I’d like to share a couple of tracks I recorded last week as a “byproduct” of a live streaming of my friends’ concert.
With this new situation of closed concerts, live streaming became the “next big thing” so I decided to jump on the wagon and have started a small business for the audio production. And although I already have got enough gear to start the job, I was somewhat worried to do live stream through a device that is connected to a computer (latency, xruns…)… So I bought an analog console: Soundcraft Signature 12MTK. This is a little review of the device.
First: it works with Linux beautifully (Debian testing on 5 years old Dell Inspiron intel i3, 4 Gb of RAM). It is recognized by ALSA and Ardour, but one must pay attention to routing which is a bit complicated, but very powerful, since one can route anything to anywhere, both in Ardour and on Soundcraft. It takes a little getting used to.
At first I was concerned with the quality of preamps (for the classical, at least), or at least of their coloration (the “signature” sound), I guess everyone is a bit sceptical about cheap stuff (it costs around 400€). There is no reason for concern, the preamps sound beautifully, they have enough gain and the noise is unnoticeable. And it is such a joy to do a monitor mix using faders and knobs (as opposed to dsp mixers - if those work with Linux at all)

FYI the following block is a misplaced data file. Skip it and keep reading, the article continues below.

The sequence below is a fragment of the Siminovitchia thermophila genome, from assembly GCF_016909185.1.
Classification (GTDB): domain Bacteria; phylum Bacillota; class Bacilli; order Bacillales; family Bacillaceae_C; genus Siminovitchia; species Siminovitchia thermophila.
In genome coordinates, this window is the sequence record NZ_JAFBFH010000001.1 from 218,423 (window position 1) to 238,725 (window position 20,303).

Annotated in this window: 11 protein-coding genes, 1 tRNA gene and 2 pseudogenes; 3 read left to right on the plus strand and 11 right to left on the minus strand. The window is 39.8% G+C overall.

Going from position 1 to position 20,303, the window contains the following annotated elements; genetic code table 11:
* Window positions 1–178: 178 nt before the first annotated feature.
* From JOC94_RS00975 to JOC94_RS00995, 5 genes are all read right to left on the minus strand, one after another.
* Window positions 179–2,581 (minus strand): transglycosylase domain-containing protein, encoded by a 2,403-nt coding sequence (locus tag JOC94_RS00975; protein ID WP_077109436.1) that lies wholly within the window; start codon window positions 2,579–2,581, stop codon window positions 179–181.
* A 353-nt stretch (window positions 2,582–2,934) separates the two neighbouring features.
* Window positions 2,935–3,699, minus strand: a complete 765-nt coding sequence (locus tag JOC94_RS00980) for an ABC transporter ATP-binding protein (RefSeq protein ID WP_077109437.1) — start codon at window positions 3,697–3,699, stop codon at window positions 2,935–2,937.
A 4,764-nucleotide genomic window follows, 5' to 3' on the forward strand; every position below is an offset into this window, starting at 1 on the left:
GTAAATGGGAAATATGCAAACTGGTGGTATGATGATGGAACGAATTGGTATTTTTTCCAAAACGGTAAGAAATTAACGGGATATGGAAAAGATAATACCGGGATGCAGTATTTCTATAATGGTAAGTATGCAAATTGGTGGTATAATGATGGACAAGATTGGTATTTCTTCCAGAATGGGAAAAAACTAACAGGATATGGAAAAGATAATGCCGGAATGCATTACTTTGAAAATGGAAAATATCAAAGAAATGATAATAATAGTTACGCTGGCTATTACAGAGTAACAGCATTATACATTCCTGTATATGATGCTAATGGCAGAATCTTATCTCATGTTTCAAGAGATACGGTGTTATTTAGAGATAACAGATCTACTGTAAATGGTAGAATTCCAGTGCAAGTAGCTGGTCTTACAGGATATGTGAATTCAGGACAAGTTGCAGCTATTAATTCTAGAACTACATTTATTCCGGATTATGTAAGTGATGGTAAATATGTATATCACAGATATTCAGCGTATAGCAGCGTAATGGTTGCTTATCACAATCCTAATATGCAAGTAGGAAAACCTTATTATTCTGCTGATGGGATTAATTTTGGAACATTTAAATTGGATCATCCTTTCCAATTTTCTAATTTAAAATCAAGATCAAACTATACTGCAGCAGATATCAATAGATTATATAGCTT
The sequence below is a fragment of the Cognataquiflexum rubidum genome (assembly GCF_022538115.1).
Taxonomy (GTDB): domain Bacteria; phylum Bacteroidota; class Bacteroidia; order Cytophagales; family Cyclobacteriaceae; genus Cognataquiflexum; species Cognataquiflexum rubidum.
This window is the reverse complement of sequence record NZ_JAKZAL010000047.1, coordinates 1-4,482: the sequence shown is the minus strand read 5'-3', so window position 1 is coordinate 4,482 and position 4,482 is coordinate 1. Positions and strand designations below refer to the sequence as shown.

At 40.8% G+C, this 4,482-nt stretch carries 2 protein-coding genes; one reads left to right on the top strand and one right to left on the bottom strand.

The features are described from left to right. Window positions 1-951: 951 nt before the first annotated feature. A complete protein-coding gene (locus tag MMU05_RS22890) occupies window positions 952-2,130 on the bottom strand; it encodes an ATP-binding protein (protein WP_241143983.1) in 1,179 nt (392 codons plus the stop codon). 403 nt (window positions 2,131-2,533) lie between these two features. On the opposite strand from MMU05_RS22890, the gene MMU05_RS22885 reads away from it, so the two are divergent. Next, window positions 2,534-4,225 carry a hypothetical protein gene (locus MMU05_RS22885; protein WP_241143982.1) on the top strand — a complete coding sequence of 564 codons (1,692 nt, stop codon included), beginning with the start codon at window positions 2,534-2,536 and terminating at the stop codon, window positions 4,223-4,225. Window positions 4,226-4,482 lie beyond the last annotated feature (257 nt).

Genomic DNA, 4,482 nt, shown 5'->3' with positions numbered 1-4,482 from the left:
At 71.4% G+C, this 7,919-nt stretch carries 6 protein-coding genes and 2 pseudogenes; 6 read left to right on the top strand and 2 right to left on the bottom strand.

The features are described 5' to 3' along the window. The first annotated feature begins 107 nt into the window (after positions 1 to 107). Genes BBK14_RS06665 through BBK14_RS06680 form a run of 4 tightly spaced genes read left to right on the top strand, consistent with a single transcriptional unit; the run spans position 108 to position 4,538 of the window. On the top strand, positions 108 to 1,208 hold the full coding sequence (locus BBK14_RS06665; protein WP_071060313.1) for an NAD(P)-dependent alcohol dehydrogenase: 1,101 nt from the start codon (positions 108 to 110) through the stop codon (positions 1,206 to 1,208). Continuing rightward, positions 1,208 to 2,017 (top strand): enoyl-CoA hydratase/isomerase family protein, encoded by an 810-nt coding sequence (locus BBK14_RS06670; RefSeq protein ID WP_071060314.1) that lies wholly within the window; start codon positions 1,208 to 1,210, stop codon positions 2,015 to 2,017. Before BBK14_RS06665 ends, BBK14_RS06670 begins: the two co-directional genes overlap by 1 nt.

So these are my tracks: The first is duo for violin and clarinet by D. Milhaud, and the second is a quintet for clarinet and strings by A Grgin. It is recorded in a very noisy cinema theater using pair of spaced omnis (Rode NT5 with omni capsules 50 cm separation), and a NOS pair (Line Audio CM3 @20 cm) placed on the same bar (Faulkner’s array?). Very little processing was added: some stereo balancing, very little reverb (zita-rev) the x42 stereo limiter, and HP filter in the duo - in an attempt to combat LF noise.